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Daily union and American. (Nashville, Tenn.) 1865-1866, March 30, 1866, Image 1

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A RRINTN A: JAKKAK, Ileal Estate
il na General Agents, No. C8 Pablie Square.
Peelr. Arent. Ho. 3L Colleen fctreefc
A A 1 KKti, JHSH A SMITH, Ileal
instate .A gents, ovtr Jierry's uooKsiore, uoi
lege street.
A ,JWXTH,AA'IKl Ganeral Southern
XV Agent of Wboelers A Wilson'a Sewing Ma-
ciunci, no. t7 -College street.
JJ chant, corner of College ftntl Church street;,
BAILEY, OBBH'AY A- CO.. Wholesale
Grocers nud Commission Merchants, No. 7
Broad street.
13KI.TOX, WHEELER A CO., Dealers in
U Tinners , numbers iiaj-niurr una wpper-
iiersmilhs' Suck and
Market street.
W., Ileal Kstatc Agents,
3SH union street.
RUWNE, JOHN, Merchant Tailor, corner
or Ueadenek street ana ruDlicfeqnare.
(1), WM.. Steamboat Aucnt, corner of
llroad ana l-ront strccu.
AXK, riKNT NATIONAL, A. U. S.tnfsrd,
President. Jos. U. Ogdon, Cashier.
.13 near Union, Jno. Lumsdcu, President, W. J,
"Thomas. Cashier.
rrcsiaent, tvicar Jones, uaeiiier.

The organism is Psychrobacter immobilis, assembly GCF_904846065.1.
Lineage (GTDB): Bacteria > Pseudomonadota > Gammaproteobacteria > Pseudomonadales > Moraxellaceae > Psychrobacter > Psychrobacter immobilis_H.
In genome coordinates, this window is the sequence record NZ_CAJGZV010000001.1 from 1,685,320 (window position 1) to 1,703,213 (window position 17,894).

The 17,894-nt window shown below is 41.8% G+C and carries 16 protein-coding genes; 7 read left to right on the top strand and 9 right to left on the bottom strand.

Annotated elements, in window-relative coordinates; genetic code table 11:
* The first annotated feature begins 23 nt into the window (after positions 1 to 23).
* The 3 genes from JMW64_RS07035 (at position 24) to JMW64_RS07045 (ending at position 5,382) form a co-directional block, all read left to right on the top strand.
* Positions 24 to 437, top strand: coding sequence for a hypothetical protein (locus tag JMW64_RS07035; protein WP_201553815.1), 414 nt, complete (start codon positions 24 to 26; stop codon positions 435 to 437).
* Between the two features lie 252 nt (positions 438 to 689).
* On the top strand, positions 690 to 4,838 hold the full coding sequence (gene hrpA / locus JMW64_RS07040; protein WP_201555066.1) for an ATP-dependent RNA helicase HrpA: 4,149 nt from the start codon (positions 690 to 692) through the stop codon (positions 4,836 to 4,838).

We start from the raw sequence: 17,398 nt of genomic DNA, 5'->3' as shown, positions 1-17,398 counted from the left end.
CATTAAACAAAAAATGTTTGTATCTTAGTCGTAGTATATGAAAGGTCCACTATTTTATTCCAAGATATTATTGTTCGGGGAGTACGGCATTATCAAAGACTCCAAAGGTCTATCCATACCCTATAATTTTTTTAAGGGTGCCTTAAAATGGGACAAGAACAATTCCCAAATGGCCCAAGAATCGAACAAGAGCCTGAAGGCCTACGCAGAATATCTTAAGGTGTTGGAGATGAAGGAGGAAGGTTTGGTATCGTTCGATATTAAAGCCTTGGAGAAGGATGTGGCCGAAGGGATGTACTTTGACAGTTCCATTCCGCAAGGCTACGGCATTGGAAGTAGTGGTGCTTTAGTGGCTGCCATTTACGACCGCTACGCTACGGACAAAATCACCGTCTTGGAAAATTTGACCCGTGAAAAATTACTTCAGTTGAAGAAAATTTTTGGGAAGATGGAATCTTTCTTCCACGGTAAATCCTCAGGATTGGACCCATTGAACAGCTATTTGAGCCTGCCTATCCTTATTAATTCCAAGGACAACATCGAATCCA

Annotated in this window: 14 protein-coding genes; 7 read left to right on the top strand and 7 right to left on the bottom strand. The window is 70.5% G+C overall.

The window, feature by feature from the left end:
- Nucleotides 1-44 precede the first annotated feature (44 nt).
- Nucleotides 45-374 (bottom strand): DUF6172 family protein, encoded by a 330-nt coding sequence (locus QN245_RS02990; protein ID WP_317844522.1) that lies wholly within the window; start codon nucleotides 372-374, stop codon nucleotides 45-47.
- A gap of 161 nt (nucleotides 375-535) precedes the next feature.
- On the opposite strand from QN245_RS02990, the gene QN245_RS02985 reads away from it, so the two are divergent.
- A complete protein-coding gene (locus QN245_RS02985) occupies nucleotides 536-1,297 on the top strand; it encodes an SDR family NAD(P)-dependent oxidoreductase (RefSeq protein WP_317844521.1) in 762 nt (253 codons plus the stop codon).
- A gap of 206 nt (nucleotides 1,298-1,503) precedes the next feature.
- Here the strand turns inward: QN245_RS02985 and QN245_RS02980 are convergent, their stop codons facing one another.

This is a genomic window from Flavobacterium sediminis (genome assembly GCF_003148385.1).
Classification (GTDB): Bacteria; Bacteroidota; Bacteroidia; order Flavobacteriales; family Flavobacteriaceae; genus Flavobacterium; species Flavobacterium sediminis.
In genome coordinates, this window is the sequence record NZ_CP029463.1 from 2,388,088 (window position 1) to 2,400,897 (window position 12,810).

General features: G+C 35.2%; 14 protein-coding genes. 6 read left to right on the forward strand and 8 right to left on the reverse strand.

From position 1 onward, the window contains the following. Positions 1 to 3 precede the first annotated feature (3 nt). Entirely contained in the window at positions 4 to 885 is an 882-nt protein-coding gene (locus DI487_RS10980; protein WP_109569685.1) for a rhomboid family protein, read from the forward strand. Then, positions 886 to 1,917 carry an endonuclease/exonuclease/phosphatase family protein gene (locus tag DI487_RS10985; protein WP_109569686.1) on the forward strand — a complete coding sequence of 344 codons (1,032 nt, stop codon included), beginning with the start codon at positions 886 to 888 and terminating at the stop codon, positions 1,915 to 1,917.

II AX It OF THE UNION. A. J. Duncan,
XJ President, J. C. Warner, Cashier. Exchange
Bought and Suldand Copctions made.
I1KOWX, HrrilEKL.tXD A CO., ilan-
Ij ufacturtri of Doors, Sashes, JJlinds, ice, cor,
01 nines ana bwmg streets.
rKOSS A MONO. Variety Goods. Notions.
j Shoes and Hats. 71 Publie Square; np-sUirs.
nORBETT A: BOYI). Steamboat Agents,
j Storage, Forwarding; and Commission iter
chants. No. 21 Front sUupper wharf.
ORNELICN. W. K., V CO- Funeral Un
dertaker. Ko. 49 Church street.
f"10LYAR,A. K.. Lawyer, Colenade Building,
J Ctfcrry street, Itoom Ko. a).
CU'vI'l,lfl J. ck. v.".. iijiuiraiuo
(Irocers and Dealers in lino Brandies, VVinej,
Domestic Liquors, Tobacco, Cigars. Ac, comer of
Col I era and Unurcn street.
1ALLE.MKK & UARKKTr, Ileal Kstato
Agent. No. 41 Cherry street.
lOLEHAN, I I.., Physician and Surgeon,
No. 61 ISorth Cherry street.
1ENTKAL HOTEL, Jones ABriggs, propri
etors. Ko.71 Broadway.
"IUNXKRi JOHN, Ileal Estate Agent,
J Knowlen street. West Jiaanrme.
Office, No. North.
Cherry street.
ONELNON, NAMl'Ll Attorney at Law,
Ho. ouj unerry street, up stairs.
Law, No. 62 North Cherry street.
ll South Side of the Public Square, at the old
t'iclm! stand.
17'VAXH, 1'ITi: A CO., Wholesale Dealers in
111 Foreign ami American Dry Goods, arietios,
iloots. Shoos, Hats an! Iletuly-mado Clothing,
No. 4 Inn Pluck.
1 JlWIXU t CO., Wholesale Grocers. Commis
ll sion. ForwardingandStoraeeilcrchauts, cor
ner of Market and Chureh streoU.
I XVI.I, U. VT. t ItllO., Impgrtcrs and Dcal
Jl crs in 11 anl ware, Cutlery, Guns, Pistols, etc..
No. 01 Publie Square.
JMtI.i:.nA.N. W. A." CO., Dealers In wall paper,
No, Si publieJSjuwecon.crj)pj;adcrickjit.
( T. IlKtVAIt A AI-HlfltTNUN, Plumbers, Gas
VJI mid Steura Pipe Fitters, and Dealers in Gas
frixturet. No. 35 Church strce
( 1 1ti:i:X, J. It., t CO., Wholesalo Oroceriind